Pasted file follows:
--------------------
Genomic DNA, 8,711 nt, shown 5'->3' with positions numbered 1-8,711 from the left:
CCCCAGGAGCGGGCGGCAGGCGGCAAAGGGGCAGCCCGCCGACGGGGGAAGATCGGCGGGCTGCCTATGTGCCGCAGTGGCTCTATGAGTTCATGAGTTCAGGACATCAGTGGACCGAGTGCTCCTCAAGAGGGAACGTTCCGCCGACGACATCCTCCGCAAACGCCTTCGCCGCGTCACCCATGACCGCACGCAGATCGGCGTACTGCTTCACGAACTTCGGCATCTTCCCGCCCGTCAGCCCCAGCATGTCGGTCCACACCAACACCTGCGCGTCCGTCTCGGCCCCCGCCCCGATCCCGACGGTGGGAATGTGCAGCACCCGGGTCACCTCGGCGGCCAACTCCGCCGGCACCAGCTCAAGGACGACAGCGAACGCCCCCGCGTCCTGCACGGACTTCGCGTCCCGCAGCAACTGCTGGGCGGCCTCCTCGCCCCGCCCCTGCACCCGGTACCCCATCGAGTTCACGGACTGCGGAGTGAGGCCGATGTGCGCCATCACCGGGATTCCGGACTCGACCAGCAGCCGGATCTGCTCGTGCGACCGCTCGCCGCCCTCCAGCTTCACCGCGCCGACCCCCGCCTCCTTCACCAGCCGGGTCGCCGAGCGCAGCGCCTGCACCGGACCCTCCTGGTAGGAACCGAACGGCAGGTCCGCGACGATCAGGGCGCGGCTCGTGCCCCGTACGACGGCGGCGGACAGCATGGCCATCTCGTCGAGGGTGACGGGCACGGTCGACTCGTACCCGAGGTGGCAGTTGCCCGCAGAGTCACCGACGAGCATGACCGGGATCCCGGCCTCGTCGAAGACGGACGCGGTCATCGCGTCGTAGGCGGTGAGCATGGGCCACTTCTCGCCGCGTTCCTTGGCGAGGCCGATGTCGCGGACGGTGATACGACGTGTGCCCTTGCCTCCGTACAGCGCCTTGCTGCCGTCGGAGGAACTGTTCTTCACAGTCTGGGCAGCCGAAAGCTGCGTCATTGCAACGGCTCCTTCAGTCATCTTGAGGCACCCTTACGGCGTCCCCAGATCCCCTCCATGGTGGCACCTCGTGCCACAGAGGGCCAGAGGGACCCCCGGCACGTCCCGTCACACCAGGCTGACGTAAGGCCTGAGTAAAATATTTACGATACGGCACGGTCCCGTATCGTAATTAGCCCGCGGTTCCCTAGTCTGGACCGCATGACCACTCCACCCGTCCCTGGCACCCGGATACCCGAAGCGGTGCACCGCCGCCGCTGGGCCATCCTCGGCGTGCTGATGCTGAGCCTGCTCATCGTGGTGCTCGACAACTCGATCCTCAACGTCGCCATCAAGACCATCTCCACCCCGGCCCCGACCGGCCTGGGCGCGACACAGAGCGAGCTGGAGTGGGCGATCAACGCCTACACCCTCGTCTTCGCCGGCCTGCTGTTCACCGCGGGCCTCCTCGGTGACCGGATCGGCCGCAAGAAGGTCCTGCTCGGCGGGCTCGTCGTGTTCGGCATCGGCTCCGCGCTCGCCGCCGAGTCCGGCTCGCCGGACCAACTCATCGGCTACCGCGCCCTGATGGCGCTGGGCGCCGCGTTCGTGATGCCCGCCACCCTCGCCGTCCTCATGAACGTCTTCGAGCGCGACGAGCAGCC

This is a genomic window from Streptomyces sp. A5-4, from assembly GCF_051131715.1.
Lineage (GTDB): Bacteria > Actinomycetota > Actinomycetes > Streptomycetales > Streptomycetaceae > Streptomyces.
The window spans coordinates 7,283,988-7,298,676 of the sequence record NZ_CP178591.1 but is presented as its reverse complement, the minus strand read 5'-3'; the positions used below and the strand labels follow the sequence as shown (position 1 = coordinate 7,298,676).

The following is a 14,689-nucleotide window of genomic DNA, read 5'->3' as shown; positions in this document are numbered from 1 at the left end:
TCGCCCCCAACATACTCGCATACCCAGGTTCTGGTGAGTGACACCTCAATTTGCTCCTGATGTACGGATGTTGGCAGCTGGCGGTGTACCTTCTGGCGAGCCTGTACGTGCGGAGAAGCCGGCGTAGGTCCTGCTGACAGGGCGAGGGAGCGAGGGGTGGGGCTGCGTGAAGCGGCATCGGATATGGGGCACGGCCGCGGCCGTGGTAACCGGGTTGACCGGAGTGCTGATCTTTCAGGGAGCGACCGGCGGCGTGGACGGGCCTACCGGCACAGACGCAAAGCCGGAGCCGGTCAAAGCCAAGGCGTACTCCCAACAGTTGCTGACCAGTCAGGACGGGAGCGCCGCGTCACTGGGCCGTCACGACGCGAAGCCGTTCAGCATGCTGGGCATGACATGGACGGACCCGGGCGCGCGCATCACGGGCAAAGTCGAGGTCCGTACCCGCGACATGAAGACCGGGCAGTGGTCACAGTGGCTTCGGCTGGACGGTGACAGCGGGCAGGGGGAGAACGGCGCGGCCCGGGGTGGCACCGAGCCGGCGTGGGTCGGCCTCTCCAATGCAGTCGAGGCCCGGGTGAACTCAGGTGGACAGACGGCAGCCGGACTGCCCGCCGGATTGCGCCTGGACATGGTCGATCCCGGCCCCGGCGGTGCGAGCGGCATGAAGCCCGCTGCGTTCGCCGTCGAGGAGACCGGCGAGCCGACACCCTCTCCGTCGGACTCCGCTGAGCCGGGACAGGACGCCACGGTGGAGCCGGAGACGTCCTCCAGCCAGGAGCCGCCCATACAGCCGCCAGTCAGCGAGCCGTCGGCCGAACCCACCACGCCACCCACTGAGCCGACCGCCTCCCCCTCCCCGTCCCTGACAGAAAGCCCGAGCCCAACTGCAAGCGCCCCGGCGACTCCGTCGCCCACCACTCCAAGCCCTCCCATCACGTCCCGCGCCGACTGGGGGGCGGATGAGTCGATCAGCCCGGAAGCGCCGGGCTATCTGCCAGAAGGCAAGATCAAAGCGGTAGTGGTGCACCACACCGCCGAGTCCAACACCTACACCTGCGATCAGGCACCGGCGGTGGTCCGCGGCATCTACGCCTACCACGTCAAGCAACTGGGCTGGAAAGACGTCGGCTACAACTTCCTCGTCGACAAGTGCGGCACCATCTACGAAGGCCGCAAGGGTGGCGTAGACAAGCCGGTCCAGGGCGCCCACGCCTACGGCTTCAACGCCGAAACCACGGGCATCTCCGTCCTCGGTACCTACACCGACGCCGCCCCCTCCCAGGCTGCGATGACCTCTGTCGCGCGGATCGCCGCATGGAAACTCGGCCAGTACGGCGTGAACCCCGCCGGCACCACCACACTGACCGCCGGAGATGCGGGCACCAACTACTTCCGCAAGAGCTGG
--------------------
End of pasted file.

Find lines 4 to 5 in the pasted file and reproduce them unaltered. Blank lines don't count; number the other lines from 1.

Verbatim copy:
Lineage (GTDB): Bacteria > Actinomycetota > Actinomycetes > Streptomycetales > Streptomycetaceae > Streptomyces.
The window spans coordinates 7,283,988-7,298,676 of the sequence record NZ_CP178591.1 but is presented as its reverse complement, the minus strand read 5'-3'; the positions used below and the strand labels follow the sequence as shown (position 1 = coordinate 7,298,676).